Shopic’s retail media engine delivers all these insights and more. It tracks redemptions of every personalised promotional offer that appears on the company’s network of smart cart screens. The platform can run conversion rate reports that reveal what types of offers resonate most.
3. Returns data
Data from customer service channels can be a rich source of insights about customer attitudes towards brands and styles. Looking only at what sells means ignoring buyer remorse, and the negative sentiment that results.
For example, which products are returned the most often? Which sizes and models receive the most complaints, and what are the most common issues that customers raise?
Returns analytics like Loop can crunch data from email, phone, chat, or in-app messaging to show trends among complaints and communications about different products and brands. This is particularly useful for brands in the fashion, lifestyle, or interior decorating verticals, who can then adjust their products or marketing messaging accordingly.
4. Trending products data
It’s highly useful for brand strategists to understand what products are drawing the most attention. Is the “hard seltzer” category, which went big in the US in 2021, starting to pick up in the UK, or is it all hype?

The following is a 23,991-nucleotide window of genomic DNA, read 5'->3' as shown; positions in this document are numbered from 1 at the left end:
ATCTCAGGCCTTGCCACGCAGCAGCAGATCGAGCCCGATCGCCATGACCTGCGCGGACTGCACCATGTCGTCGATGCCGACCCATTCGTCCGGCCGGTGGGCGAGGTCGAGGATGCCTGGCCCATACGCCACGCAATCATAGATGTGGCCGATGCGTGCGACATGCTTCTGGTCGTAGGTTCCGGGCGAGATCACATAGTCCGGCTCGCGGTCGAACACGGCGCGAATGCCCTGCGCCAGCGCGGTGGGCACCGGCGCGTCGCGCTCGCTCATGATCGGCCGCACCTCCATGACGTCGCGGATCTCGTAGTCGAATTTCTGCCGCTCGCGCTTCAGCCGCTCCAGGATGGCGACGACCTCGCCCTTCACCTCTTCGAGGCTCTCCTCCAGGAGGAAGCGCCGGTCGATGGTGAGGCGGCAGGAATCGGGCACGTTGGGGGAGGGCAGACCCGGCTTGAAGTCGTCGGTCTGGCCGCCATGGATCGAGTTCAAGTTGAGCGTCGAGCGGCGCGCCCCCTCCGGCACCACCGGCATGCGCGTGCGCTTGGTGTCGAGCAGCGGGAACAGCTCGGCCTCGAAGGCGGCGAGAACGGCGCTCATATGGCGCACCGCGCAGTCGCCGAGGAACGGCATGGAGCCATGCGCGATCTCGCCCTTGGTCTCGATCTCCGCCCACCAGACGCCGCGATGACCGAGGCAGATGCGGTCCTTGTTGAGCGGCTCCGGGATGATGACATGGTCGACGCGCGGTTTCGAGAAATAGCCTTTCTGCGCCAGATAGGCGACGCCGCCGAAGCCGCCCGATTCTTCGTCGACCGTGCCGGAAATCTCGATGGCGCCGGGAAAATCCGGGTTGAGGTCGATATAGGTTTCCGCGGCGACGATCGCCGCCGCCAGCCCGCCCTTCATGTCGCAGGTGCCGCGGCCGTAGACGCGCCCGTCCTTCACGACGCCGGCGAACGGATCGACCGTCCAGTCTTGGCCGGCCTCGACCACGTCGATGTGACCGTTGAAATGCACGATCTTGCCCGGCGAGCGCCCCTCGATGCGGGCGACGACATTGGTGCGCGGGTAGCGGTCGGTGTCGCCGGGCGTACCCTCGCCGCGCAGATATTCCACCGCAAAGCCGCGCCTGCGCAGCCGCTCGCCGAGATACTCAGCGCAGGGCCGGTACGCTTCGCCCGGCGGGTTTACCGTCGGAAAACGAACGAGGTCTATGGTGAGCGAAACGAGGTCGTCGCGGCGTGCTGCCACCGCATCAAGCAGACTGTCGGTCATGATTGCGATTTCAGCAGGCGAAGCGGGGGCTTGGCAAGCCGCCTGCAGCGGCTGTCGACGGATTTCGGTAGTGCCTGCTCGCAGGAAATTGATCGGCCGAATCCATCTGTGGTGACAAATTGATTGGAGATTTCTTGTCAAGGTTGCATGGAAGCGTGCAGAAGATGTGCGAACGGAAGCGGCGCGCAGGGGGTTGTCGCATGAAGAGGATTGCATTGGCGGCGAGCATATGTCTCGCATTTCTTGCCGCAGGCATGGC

Brand leaders also want to know which products are preferred by shoppers within a specific category. Customer preferences about packaging sizes and types — like if they prefer tomato sauce in boxes or jars — are also very valuable. Brands likely know which variants sell the most among their own product lines, but category-wide insights can provide useful benchmarks.
Shopic’s smart cart screens can capture this data and more. With Shopic, retailers can run analytics to show brands rich insights like new product categories that are surging in demand, specific products that shoppers commonly add to carts but subsequently remove, and how often customers change their minds between two similar brands.
5. Store placement data
Foot traffic sensors can map the customer journey around the shop, showing which shelf displays draw the most attention and which locations drive the most sales. The order in which shoppers visit different sections can help refine the way brands plan their ads — for example, should you suggest butter in the bread section, or bread in the dairy section?
Advertisers also benefit from a greater awareness of which aisles see the most lingering. If there’s no media causing shoppers to pause, this could be a sign of uncertainty over purchase decisions which reveals an opportunity for a well-targeted ad.
FastSensor uses radio frequency and AI-derived heat mapping to track foot traffic as people move around a store. It uses this information to chart the customer journey and deliver actionable analytics through a digital dashboard.
Brands are eager for the data that retailers possess
Brands are salivating for meaningful, useful insights derived from solid and trustworthy first-party data, and retailers are uniquely positioned to provide them. With the right tools, shops can capture these signals and turn them into insights that help to cement their relationships with brands.